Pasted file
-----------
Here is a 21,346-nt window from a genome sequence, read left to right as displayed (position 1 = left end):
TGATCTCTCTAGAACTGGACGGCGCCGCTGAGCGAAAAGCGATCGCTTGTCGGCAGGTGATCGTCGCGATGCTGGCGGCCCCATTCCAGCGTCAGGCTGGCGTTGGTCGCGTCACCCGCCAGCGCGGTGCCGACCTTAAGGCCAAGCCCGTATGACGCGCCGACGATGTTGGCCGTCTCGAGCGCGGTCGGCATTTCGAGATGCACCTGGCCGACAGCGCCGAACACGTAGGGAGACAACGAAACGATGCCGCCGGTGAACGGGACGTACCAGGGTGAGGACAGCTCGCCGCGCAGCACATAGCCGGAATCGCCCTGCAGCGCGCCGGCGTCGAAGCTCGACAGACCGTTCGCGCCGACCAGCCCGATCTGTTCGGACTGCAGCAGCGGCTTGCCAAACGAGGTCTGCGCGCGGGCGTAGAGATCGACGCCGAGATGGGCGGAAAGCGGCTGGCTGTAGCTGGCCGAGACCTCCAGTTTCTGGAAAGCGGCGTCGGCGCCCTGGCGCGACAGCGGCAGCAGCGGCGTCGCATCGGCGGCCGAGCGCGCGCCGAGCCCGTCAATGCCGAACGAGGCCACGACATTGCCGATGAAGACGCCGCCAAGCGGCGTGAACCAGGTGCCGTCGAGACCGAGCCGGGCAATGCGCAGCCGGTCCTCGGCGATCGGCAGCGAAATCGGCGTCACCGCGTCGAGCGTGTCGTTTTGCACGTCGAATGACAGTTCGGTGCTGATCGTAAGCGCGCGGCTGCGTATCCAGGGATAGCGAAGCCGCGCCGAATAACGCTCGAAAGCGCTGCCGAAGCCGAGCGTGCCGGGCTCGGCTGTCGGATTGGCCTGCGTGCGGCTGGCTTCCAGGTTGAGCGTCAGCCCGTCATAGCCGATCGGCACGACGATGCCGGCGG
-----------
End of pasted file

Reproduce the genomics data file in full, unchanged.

Here is a 21,346-nt window from a genome sequence, read left to right as displayed (position 1 = left end):
TGATCTCTCTAGAACTGGACGGCGCCGCTGAGCGAAAAGCGATCGCTTGTCGGCAGGTGATCGTCGCGATGCTGGCGGCCCCATTCCAGCGTCAGGCTGGCGTTGGTCGCGTCACCCGCCAGCGCGGTGCCGACCTTAAGGCCAAGCCCGTATGACGCGCCGACGATGTTGGCCGTCTCGAGCGCGGTCGGCATTTCGAGATGCACCTGGCCGACAGCGCCGAACACGTAGGGAGACAACGAAACGATGCCGCCGGTGAACGGGACGTACCAGGGTGAGGACAGCTCGCCGCGCAGCACATAGCCGGAATCGCCCTGCAGCGCGCCGGCGTCGAAGCTCGACAGACCGTTCGCGCCGACCAGCCCGATCTGTTCGGACTGCAGCAGCGGCTTGCCAAACGAGGTCTGCGCGCGGGCGTAGAGATCGACGCCGAGATGGGCGGAAAGCGGCTGGCTGTAGCTGGCCGAGACCTCCAGTTTCTGGAAAGCGGCGTCGGCGCCCTGGCGCGACAGCGGCAGCAGCGGCGTCGCATCGGCGGCCGAGCGCGCGCCGAGCCCGTCAATGCCGAACGAGGCCACGACATTGCCGATGAAGACGCCGCCAAGCGGCGTGAACCAGGTGCCGTCGAGACCGAGCCGGGCAATGCGCAGCCGGTCCTCGGCGATCGGCAGCGAAATCGGCGTCACCGCGTCGAGCGTGTCGTTTTGCACGTCGAATGACAGTTCGGTGCTGATCGTAAGCGCGCGGCTGCGTATCCAGGGATAGCGAAGCCGCGCCGAATAACGCTCGAAAGCGCTGCCGAAGCCGAGCGTGCCGGGCTCGGCTGTCGGATTGGCCTGCGTGCGGCTGGCTTCCAGGTTGAGCGTCAGCCCGTCATAGCCGATCGGCACGACGATGCCGGCGG